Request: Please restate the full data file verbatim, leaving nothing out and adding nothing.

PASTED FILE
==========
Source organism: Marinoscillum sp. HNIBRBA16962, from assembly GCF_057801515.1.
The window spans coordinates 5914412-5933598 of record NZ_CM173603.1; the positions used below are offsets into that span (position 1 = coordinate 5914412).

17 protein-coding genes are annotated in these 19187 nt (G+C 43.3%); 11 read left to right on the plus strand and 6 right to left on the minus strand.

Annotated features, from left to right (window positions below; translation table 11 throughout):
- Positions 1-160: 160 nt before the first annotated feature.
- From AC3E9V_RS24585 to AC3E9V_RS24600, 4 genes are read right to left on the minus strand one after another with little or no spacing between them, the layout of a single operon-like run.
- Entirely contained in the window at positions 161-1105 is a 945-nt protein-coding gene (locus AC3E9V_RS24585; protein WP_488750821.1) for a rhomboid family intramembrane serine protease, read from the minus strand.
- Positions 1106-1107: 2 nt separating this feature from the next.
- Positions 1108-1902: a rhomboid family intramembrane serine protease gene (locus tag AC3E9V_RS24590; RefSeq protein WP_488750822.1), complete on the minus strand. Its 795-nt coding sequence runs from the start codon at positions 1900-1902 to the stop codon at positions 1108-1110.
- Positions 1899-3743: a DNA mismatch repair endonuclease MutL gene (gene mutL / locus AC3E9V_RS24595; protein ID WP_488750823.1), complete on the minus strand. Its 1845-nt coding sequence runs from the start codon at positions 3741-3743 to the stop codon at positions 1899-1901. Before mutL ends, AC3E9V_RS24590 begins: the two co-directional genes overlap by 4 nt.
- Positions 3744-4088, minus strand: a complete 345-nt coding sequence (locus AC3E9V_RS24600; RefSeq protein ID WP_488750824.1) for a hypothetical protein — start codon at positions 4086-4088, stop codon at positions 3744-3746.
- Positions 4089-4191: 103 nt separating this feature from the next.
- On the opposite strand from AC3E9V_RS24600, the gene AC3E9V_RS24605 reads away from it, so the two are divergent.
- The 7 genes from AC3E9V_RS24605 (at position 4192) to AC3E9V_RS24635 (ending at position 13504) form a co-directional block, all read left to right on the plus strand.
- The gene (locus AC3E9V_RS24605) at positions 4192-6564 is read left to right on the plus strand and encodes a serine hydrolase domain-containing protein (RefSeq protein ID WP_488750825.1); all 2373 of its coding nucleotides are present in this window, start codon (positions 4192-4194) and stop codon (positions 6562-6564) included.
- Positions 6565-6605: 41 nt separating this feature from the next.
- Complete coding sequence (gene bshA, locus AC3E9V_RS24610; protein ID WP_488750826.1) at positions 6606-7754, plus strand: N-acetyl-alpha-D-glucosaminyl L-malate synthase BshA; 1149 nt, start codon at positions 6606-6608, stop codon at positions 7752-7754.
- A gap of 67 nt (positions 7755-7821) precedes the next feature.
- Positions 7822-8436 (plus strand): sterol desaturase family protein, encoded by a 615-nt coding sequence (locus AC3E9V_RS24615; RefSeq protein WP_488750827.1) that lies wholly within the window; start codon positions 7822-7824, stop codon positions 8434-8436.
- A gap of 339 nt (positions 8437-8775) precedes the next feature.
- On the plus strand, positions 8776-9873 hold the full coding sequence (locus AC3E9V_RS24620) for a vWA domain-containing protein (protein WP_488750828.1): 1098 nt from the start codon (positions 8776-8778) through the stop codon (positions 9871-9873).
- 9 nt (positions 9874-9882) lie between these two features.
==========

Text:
Source organism: Marinoscillum sp. HNIBRBA16962, from assembly GCF_057801515.1.
The window spans coordinates 5914412-5933598 of record NZ_CM173603.1; the positions used below are offsets into that span (position 1 = coordinate 5914412).

17 protein-coding genes are annotated in these 19187 nt (G+C 43.3%); 11 read left to right on the plus strand and 6 right to left on the minus strand.

Annotated features, from left to right (window positions below; translation table 11 throughout):
- Positions 1-160: 160 nt before the first annotated feature.
- From AC3E9V_RS24585 to AC3E9V_RS24600, 4 genes are read right to left on the minus strand one after another with little or no spacing between them, the layout of a single operon-like run.
- Entirely contained in the window at positions 161-1105 is a 945-nt protein-coding gene (locus AC3E9V_RS24585; protein WP_488750821.1) for a rhomboid family intramembrane serine protease, read from the minus strand.
- Positions 1106-1107: 2 nt separating this feature from the next.
- Positions 1108-1902: a rhomboid family intramembrane serine protease gene (locus tag AC3E9V_RS24590; RefSeq protein WP_488750822.1), complete on the minus strand. Its 795-nt coding sequence runs from the start codon at positions 1900-1902 to the stop codon at positions 1108-1110.
- Positions 1899-3743: a DNA mismatch repair endonuclease MutL gene (gene mutL / locus AC3E9V_RS24595; protein ID WP_488750823.1), complete on the minus strand. Its 1845-nt coding sequence runs from the start codon at positions 3741-3743 to the stop codon at positions 1899-1901. Before mutL ends, AC3E9V_RS24590 begins: the two co-directional genes overlap by 4 nt.
- Positions 3744-4088, minus strand: a complete 345-nt coding sequence (locus AC3E9V_RS24600; RefSeq protein ID WP_488750824.1) for a hypothetical protein — start codon at positions 4086-4088, stop codon at positions 3744-3746.
- Positions 4089-4191: 103 nt separating this feature from the next.
- On the opposite strand from AC3E9V_RS24600, the gene AC3E9V_RS24605 reads away from it, so the two are divergent.
- The 7 genes from AC3E9V_RS24605 (at position 4192) to AC3E9V_RS24635 (ending at position 13504) form a co-directional block, all read left to right on the plus strand.
- The gene (locus AC3E9V_RS24605) at positions 4192-6564 is read left to right on the plus strand and encodes a serine hydrolase domain-containing protein (RefSeq protein ID WP_488750825.1); all 2373 of its coding nucleotides are present in this window, start codon (positions 4192-4194) and stop codon (positions 6562-6564) included.
- Positions 6565-6605: 41 nt separating this feature from the next.
- Complete coding sequence (gene bshA, locus AC3E9V_RS24610; protein ID WP_488750826.1) at positions 6606-7754, plus strand: N-acetyl-alpha-D-glucosaminyl L-malate synthase BshA; 1149 nt, start codon at positions 6606-6608, stop codon at positions 7752-7754.
- A gap of 67 nt (positions 7755-7821) precedes the next feature.
- Positions 7822-8436 (plus strand): sterol desaturase family protein, encoded by a 615-nt coding sequence (locus AC3E9V_RS24615; RefSeq protein WP_488750827.1) that lies wholly within the window; start codon positions 7822-7824, stop codon positions 8434-8436.
- A gap of 339 nt (positions 8437-8775) precedes the next feature.
- On the plus strand, positions 8776-9873 hold the full coding sequence (locus AC3E9V_RS24620) for a vWA domain-containing protein (protein WP_488750828.1): 1098 nt from the start codon (positions 8776-8778) through the stop codon (positions 9871-9873).
- 9 nt (positions 9874-9882) lie between these two features.